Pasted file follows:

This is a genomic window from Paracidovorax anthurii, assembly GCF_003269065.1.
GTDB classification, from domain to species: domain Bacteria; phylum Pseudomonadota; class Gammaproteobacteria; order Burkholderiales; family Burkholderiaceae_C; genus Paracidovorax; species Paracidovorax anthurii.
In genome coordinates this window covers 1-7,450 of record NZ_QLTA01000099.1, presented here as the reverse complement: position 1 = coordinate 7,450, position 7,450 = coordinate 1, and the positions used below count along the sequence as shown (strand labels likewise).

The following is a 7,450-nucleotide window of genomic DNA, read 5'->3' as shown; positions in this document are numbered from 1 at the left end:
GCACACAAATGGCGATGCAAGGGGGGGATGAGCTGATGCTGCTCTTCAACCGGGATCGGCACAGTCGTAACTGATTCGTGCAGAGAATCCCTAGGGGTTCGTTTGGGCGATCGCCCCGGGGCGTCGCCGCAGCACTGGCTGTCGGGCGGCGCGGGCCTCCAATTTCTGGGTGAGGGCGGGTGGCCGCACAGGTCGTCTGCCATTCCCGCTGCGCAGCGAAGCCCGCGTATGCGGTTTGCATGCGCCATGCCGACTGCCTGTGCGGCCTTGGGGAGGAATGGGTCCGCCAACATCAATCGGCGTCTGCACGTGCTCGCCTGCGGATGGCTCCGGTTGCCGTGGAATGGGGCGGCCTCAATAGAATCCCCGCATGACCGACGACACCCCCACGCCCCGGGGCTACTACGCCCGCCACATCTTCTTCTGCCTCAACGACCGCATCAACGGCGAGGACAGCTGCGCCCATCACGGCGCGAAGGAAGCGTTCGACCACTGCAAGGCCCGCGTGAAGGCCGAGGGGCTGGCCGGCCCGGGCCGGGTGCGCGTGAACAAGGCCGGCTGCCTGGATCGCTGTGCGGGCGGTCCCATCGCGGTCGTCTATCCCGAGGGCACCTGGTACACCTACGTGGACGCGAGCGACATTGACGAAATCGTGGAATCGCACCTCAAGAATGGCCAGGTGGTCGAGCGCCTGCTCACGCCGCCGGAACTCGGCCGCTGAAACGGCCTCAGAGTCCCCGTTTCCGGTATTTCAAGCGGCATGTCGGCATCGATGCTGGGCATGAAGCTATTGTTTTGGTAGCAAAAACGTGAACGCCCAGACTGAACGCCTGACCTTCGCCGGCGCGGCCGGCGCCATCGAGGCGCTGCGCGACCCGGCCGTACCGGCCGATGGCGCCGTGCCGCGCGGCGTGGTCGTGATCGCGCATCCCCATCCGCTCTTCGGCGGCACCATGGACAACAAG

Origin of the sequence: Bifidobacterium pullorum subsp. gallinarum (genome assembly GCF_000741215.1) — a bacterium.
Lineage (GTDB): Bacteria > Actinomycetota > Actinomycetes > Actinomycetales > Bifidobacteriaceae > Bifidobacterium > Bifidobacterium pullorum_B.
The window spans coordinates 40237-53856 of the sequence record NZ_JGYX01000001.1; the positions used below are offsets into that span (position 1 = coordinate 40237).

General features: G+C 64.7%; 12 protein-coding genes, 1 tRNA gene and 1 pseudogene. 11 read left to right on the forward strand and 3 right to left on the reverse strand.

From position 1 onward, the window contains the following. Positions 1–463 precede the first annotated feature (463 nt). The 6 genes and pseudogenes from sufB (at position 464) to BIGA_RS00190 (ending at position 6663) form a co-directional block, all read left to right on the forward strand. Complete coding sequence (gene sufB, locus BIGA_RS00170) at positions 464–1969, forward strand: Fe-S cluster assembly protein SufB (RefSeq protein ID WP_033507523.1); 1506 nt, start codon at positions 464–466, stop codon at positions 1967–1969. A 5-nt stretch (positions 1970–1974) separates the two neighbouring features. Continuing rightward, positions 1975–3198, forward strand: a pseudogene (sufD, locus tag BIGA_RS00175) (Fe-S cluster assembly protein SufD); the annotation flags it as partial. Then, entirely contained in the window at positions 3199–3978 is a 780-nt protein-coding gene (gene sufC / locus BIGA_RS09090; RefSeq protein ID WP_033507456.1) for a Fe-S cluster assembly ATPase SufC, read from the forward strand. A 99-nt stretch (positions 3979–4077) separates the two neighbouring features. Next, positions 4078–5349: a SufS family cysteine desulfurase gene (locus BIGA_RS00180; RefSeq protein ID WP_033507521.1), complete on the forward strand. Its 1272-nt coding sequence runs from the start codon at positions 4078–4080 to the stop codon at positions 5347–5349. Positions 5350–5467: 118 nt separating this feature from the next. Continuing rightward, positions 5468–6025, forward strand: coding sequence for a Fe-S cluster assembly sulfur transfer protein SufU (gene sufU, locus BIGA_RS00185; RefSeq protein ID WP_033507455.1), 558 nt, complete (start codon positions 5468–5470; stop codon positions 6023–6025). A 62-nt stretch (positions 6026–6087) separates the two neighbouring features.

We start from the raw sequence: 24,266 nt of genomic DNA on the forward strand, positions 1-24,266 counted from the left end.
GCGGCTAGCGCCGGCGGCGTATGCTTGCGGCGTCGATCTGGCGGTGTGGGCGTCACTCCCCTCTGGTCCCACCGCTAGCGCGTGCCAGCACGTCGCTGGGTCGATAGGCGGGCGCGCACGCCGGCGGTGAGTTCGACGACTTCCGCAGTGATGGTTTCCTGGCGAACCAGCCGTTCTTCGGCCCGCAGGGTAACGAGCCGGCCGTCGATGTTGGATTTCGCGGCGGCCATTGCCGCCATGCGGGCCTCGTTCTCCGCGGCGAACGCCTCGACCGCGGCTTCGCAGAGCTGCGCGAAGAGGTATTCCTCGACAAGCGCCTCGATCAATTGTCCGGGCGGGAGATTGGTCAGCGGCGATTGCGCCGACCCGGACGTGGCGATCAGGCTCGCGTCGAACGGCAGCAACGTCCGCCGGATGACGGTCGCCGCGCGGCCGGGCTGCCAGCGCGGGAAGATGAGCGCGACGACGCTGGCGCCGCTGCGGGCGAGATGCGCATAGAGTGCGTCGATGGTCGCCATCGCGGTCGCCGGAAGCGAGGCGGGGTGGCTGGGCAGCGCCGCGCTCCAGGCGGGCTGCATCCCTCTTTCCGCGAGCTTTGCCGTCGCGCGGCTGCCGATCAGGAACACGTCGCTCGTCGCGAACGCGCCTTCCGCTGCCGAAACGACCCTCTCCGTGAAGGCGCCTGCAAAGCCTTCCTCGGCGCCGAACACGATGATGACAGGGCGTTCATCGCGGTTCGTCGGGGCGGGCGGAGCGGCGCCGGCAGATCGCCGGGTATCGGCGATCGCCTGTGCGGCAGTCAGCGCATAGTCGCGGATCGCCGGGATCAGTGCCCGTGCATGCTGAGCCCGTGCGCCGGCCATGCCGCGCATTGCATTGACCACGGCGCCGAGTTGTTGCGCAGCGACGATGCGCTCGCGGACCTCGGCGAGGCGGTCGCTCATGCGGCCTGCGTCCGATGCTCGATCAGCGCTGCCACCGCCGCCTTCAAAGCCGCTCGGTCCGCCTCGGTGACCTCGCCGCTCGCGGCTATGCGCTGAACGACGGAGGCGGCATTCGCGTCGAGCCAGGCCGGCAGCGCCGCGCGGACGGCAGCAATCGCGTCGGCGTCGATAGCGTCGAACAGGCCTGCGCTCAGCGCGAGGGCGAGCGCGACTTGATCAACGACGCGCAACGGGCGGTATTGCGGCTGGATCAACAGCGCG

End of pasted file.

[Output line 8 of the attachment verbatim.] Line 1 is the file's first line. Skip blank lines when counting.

The window spans coordinates 40237-53856 of the sequence record NZ_JGYX01000001.1; the positions used below are offsets into that span (position 1 = coordinate 40237).